Suspects who return stolen funds may still be prosecuted – Magu

The Chairman of the Economic and
Financial Crimes Commission,
Ibrahim Magu, has said the
commission could still prosecute
suspects even after they have
returned stolen money to the
treasury.

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MR. Magu had said in recent press
interviews that the EFCC had
recovered billions of naira,
especially from its ongoing
investigations into the $2.1billion
arms money allegedly diverted by
former NSA, Sambo Dasuki.
In his first detailed interview since
his appointment in November, Mr.
Magu told The Interview in its
February edition, that “what
matters first and foremost is for
everyone involved in the arms
deal scam to return the money he
or she may have collected. That
does not preclude such suspect
from facing prosecution.”
He said this while answering a
question on whether the EFCC
would enter plea-bargaining with
suspects or waive prosecution if
stolen funds were returned.
The EFCC Chairman said the rat
race for wealth among public
office holders was one of the
major reasons for rampant
corruption in the country.
“Political offices in Nigeria are too
attractive,” he said. “This
encourages a rat race of sorts.
Also, the judiciary, which is the
last resort, has allegedly been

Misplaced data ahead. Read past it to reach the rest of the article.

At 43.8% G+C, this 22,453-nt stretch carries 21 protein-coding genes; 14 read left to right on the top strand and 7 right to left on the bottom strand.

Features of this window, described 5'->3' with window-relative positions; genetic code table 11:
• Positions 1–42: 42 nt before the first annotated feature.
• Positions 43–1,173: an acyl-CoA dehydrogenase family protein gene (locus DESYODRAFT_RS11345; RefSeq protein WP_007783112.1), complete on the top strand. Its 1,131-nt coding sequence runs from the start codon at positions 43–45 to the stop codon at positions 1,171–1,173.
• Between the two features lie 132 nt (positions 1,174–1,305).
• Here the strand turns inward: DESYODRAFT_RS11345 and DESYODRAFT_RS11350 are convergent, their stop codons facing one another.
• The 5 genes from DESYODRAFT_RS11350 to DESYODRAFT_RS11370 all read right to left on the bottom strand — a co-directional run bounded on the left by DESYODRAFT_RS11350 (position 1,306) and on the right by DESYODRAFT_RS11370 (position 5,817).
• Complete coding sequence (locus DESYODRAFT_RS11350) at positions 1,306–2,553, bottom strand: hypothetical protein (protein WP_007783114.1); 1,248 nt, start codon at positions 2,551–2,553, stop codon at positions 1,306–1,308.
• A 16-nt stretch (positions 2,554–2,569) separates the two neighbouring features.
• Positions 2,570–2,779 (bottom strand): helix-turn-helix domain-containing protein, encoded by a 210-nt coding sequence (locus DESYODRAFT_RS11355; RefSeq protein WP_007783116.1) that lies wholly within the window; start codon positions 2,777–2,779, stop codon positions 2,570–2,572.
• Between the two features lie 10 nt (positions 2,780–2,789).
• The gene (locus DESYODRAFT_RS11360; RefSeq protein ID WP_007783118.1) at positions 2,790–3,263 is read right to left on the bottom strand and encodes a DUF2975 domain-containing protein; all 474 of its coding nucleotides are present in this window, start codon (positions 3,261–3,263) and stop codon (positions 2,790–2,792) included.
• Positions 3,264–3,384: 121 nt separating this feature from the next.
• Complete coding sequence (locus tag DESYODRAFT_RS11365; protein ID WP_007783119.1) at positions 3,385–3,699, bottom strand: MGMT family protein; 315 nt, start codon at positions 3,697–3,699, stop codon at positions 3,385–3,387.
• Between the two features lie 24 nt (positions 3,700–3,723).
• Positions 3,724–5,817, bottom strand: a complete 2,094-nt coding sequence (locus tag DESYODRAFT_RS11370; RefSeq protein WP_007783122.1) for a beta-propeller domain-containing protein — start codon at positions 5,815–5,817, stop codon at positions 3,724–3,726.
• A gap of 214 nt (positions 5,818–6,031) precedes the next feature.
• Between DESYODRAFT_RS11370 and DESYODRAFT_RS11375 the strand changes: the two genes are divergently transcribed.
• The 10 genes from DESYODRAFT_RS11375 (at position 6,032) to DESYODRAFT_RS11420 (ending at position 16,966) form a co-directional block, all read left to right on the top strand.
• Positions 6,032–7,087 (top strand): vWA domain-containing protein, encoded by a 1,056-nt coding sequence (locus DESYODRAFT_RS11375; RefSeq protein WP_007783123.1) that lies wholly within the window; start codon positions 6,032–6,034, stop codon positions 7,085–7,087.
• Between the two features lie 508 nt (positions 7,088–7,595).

complicit, making civil servants
who have been found guilty of
corruption feel confident to poke
the law in the face and go scot-
free.”
Mr. Magu said Nigerians should be
outraged at the amount of money
originally set aside for the war on
Boko Haram, but “which was
diverted for personal use.”
He said this was just one of the many cases of
looted funds being investigated by the EFCC.
“There should be a national outrage by now,”
Mr. Magu said. “There is something wrong with
our values. Corruption has been celebrated
over the years.”
The EFCC Chairman said allegations against the
commission that its anti-corruption war was
politically motivated was proof that corruption
was already fighting back.
Mr. Magu also spoke on his first meeting with
President Muhammadu Buhari; his efforts to
clean up the commission; and whether or not
he might break the one-term jinx that has
plagued the chairmen of the commission since
its founding in 2003.
A statement by the Managing Director/Editor-
In-Chief of The Interview, Azu Ishiekwene,
described the edition as, “our gift to our
growing community of readers beyond
Valentine.”
Also in this edition, the founder of
Saharareporters, a leading online news
platform, Omoyele Sowore, spoke about the
odysseys of the platform in its one decade of
existence this month. Mr. Sowore called out
former President Olusegun Obasanjo for
“letting corruption ruin Nigeria,” on his watch
and reflected on his encounter with, Gbenga,
son of the former president.
In another interview in the edition, Sam
Adeyemi, pastor of the 20,000-strong Daystar
Christian Centre, said, “religion that does not
change your thinking is useless,” as he fielded
questions on the church, politics and
leadership.

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